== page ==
In situations like this, it is particularly important to listen to detainees and understand what they need us to do. Working with groups like MFJ is especially important because they often have direct contact with detainees and can find out when the best time is to act publicly using direct action. This way we can avoid putting the safety of specific detainees at risk by campaigning exactly when and where they need us to.
I also asked Malia what we can do to support students like Kelechi and Chennan Fei who face, or have faced deportation. Kelechi is a queer disabled activist who sits on the NUS Black Students and NUS Disabled Students campaigns. She is currently being housed in Home Office accommodation and is facing deportation despite a significant threat to her life if flown back to Nigeria where she faced extreme mental and physical abuse. Chennan Fei is a Chinese postgrad student from Edinburgh who faces the threat of deportation after already having been detained at Yarls Wood Detention Centre. She said in a statement: “I am trapped. My mind and my body wants to be liberated… I just hope I don’t have to stay here too long. I want to come home to Scotland”.
In response, Malia said “what these cases indicate is the urgency of putting migrants rights at the forefront of women’s movements”, and that the myth that international students are privileged “is absolutely not the case” when they face “extortionate fees” and have to navigate “questions of language with their studies”. One solution, according to Malia, is the organising of regional anti-deportation networks, which NUS has already begun training SUs in. Further than this, Malia also stated that “supporting local migrant groups and anti-deportation networks” was of particular importance.
the myth that international students are privileged “is absolutely not the case” when they face “extortionate fees” and have to navigate “questions of language with their studies”
When I asked Hareem Ghani NUS’ Women’s Officer the same question, and how we can help other than just expressing solidarity, she said:
”Solidarity goes beyond words, it’s about the practical things you do. For example with the #SaveKelechi campaign, it’s about allowing there to be a space where they can talk about their own issues.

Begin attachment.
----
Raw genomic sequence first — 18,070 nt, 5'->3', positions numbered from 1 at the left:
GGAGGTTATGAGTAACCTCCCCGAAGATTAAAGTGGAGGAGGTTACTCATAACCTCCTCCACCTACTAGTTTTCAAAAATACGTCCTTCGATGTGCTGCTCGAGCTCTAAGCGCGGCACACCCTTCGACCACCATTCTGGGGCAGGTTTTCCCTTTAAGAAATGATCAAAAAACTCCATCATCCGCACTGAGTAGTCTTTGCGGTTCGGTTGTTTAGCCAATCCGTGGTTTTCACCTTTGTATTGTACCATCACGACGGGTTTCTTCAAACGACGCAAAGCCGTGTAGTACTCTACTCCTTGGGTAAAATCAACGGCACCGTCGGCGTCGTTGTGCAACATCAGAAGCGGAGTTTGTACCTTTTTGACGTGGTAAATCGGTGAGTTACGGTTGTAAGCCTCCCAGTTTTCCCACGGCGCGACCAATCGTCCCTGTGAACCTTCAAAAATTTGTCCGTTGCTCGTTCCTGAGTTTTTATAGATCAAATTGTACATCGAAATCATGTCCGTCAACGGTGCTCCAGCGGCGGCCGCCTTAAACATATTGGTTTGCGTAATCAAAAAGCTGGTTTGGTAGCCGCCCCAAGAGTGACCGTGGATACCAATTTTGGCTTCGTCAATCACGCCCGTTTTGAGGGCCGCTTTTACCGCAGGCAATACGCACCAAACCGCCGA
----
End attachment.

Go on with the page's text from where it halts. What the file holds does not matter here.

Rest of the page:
‘Because we are seeing the police and the state cracking down on marginalised students, BME students, self-organisation has become a recurrent theme. Look at the fact that so many unions are electing BME representatives in their institutions; in order to take on something as big as the state, and its structures, those communities have to self-organise.”
This year, Hareem says that her top priority will be “building a campaign that is inclusive and welcomes everyone.’ She says that ‘in feminist spaces, the language tends to be very academic and that excludes a lot of people. The Women’s Campaign needs to explore practical ways to support marginalised women, not just in an academic context.”
We have to remember that the struggles we as women students are facing are not isolated. Hareem Ghani responded, when asked about the importance of Womens Conference, that for her, it is not so much the amount of policy passed which is important. If we want to fight sexism and injustice then we need a united campaign and activists who are willing to reach out and help each other. ‘Networking’ isn’t a corporate buzzword at Women’s Conference. It is a chance to reach out to other activists and share in the collective struggle against a global system of inequality and patriarchy. If we want to respond to deportations we need to do it fast and we need to connect with each other to know how best to fight at any given moment.
To help Khelechi, please sign the petition here and donate if possible. Chennan Fei has since had her deportation halted but the threat is ever present. There is a petition here to help Chennan stay in Scotland here.
Featured image via theboombox